WP10 - JRA5 – Research on Advanced Nano-Object Transfer and Positioning
D10.3 - Methods for deposition of array markers for transfer and position system by laser-based lithography
28 Feb 2018
We fabricated array markers by laser-based direct-write non-linear lithography , which shall permit a controlled deposition of nano-sized objects into ordered patterns and in turn serve to re-localize previously identified nano-objects. The pattern shall be sensitive for tracking by different nanoscience techniques like, e.g., atomic force microscopy (AFM), transmission electron microscopy (TEM), scanning electron microscopy (SEM)  or by the electron- or X-ray excited X-ray fluorescence in an SEM or a nano-focused X-ray beam, respectively.
Here we report that laser-based direct-write non-linear lithography is capable to create line patterns with a lateral line resolution of ~100 nm, and that on these pattern lines can be deposited plasmonic nano-objects, such as gold nanoparticles, and more specifically gold nanorods with a longitudinal axis of 52 nm.
Plasmonic nanostructures has emerged as a promising route to improve light absorption in various optoelectronic devices due to their ability to confine light in spaces of significantly shorter than one fourth of the wavelength of the incident light, thereby providing strong light absorption or scattering. Gold nanoparticles are widely used in many fields as preferred materials for their unique optical and physical properties, such as surface plasmon oscillations for labeling, imaging, and sensing . The peak of the extinction spectra of the NPs occur at the resonant wavelength which highly depends on NPs size, shape, type of metal as well as the local dielectric environment [4,5] . The tunable optical properties along with their strong resonant characteristics make metal NPs attractive for a wide range of applications ranging from biosensing to photovoltaics (PV) [5-10]. Gold nanorods [11–14] have attracted significant attention, due to the ease of preparation, the large number of synthetic methods available, the high monodispersity possible, and the rational control over the aspect ratio, which is primarily responsible for the change in their optical properties. Nanorods have been shown to have two plasmon resonances , one due to the transverse oscillation of the electrons around 520 nm for gold and the other due to the longitudinal plasmon resonance at longer wavelengths. The transverse surface plasmon resonance does not depend on the aspect ratio and is at the same wavelength as the plasmon resonance of spheres. The longitudinal surface plasmon resonance increases with larger aspect ratios.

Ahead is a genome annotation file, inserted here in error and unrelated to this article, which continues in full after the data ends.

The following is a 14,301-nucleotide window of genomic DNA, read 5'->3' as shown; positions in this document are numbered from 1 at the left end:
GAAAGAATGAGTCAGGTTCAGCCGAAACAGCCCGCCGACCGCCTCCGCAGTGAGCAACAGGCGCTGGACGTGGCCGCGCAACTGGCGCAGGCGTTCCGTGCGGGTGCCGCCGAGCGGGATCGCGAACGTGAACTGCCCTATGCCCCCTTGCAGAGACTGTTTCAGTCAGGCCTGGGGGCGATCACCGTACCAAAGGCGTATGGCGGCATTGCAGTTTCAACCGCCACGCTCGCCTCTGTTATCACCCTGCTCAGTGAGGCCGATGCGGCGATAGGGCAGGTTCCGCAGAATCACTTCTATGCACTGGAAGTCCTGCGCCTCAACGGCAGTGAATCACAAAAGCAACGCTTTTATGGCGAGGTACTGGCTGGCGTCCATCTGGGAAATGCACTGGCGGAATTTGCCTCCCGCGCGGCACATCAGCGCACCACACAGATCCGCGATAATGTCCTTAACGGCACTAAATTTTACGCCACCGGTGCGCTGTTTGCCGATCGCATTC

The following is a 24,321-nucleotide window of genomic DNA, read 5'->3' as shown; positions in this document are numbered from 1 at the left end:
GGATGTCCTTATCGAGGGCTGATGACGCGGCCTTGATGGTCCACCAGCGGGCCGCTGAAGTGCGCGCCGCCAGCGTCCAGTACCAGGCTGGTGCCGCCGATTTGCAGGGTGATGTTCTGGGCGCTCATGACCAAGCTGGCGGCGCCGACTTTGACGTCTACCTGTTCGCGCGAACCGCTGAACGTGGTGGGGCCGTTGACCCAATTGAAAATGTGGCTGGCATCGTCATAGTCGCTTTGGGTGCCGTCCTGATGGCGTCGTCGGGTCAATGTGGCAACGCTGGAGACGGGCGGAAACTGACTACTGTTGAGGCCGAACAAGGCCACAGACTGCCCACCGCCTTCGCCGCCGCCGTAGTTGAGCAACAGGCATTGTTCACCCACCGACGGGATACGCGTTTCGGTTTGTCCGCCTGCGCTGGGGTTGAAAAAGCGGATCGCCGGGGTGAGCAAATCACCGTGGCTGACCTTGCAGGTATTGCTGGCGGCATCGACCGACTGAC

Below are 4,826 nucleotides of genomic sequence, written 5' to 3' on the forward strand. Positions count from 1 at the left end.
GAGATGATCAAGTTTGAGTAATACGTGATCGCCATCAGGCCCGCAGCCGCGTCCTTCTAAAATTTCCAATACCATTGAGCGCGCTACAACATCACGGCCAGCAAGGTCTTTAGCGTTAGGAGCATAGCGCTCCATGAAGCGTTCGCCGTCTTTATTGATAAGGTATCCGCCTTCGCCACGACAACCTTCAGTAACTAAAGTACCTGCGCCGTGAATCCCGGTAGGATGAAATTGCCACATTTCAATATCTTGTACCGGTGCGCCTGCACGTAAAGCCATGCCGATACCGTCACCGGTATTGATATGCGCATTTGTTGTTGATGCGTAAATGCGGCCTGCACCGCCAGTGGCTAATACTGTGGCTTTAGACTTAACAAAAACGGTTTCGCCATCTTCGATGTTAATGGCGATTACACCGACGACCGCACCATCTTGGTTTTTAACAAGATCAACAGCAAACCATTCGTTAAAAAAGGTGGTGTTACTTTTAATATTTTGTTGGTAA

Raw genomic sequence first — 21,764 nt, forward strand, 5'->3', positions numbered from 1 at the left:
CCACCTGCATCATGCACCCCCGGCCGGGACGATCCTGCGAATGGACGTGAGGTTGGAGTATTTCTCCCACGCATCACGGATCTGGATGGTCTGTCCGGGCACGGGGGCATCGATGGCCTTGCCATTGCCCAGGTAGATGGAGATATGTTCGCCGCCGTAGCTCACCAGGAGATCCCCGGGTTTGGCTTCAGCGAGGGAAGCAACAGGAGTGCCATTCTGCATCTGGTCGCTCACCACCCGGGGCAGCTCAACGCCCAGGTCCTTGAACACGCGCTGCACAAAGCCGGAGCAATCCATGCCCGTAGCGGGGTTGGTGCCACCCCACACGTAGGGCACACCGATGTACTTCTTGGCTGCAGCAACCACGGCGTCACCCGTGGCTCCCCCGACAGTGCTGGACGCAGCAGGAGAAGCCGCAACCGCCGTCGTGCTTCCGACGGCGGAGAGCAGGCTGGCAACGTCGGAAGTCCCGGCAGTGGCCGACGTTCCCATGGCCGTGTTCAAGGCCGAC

This work is embedded into the task to develop and to provide user-friendly and easy-to-use platforms for re-localization of small objects like gold nanoparticles, and constitutes one of the two marker strategies that are followed within the framework of the NFFA Joint Research Action “Advanced Nano-Object Transfer and Positioning”. On one hand, the development of hierarchical marker strategies is focusing on several markers of different lateral sizes and thickness values, which shall guide the experimenter towards the pre-selected small object by refining the coordinate system and moving towards the next level of vicinity. On the other hand, we discuss here the successful deposition of single gold nanoparticles onto glass nano-patterned areas, via droplet evaporation of gold nanoparticles’ solution, following proper chemical functionalizaion of the nanopatterns.
The overall goal is to use such substrates with array patterns for deposition of nano-objects like nanoparticles, for a pre-selection of the nanoparticles at the nanoscience centers, by, e.g., SEM, the relocalisation based on the array markers, and a subsequent characterization at the ALSF’s.